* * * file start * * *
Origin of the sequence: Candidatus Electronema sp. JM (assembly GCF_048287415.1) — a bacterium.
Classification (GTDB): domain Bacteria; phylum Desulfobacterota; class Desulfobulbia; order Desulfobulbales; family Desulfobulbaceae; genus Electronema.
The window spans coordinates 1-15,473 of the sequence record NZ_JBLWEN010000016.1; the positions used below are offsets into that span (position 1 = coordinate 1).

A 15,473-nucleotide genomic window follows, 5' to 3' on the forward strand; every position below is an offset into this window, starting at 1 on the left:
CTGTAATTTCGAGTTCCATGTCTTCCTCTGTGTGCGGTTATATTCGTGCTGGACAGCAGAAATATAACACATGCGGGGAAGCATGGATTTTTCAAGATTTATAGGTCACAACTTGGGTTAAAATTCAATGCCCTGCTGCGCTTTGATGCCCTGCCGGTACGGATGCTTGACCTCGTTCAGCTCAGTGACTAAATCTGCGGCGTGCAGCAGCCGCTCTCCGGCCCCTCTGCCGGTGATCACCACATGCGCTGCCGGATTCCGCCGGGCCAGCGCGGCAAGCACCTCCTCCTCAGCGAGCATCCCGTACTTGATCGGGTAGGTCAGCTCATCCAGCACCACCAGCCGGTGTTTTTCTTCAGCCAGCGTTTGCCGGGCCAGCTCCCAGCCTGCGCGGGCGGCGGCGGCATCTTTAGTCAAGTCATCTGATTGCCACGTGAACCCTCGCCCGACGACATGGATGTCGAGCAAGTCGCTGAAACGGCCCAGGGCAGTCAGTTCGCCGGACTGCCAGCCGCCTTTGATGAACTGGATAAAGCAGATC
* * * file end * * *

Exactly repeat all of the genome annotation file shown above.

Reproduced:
Origin of the sequence: Candidatus Electronema sp. JM (assembly GCF_048287415.1) — a bacterium.
Classification (GTDB): domain Bacteria; phylum Desulfobacterota; class Desulfobulbia; order Desulfobulbales; family Desulfobulbaceae; genus Electronema.
The window spans coordinates 1-15,473 of the sequence record NZ_JBLWEN010000016.1; the positions used below are offsets into that span (position 1 = coordinate 1).

A 15,473-nucleotide genomic window follows, 5' to 3' on the forward strand; every position below is an offset into this window, starting at 1 on the left:
CTGTAATTTCGAGTTCCATGTCTTCCTCTGTGTGCGGTTATATTCGTGCTGGACAGCAGAAATATAACACATGCGGGGAAGCATGGATTTTTCAAGATTTATAGGTCACAACTTGGGTTAAAATTCAATGCCCTGCTGCGCTTTGATGCCCTGCCGGTACGGATGCTTGACCTCGTTCAGCTCAGTGACTAAATCTGCGGCGTGCAGCAGCCGCTCTCCGGCCCCTCTGCCGGTGATCACCACATGCGCTGCCGGATTCCGCCGGGCCAGCGCGGCAAGCACCTCCTCCTCAGCGAGCATCCCGTACTTGATCGGGTAGGTCAGCTCATCCAGCACCACCAGCCGGTGTTTTTCTTCAGCCAGCGTTTGCCGGGCCAGCTCCCAGCCTGCGCGGGCGGCGGCGGCATCTTTAGTCAAGTCATCTGATTGCCACGTGAACCCTCGCCCGACGACATGGATGTCGAGCAAGTCGCTGAAACGGCCCAGGGCAGTCAGTTCGCCGGACTGCCAGCCGCCTTTGATGAACTGGATAAAGCAGATC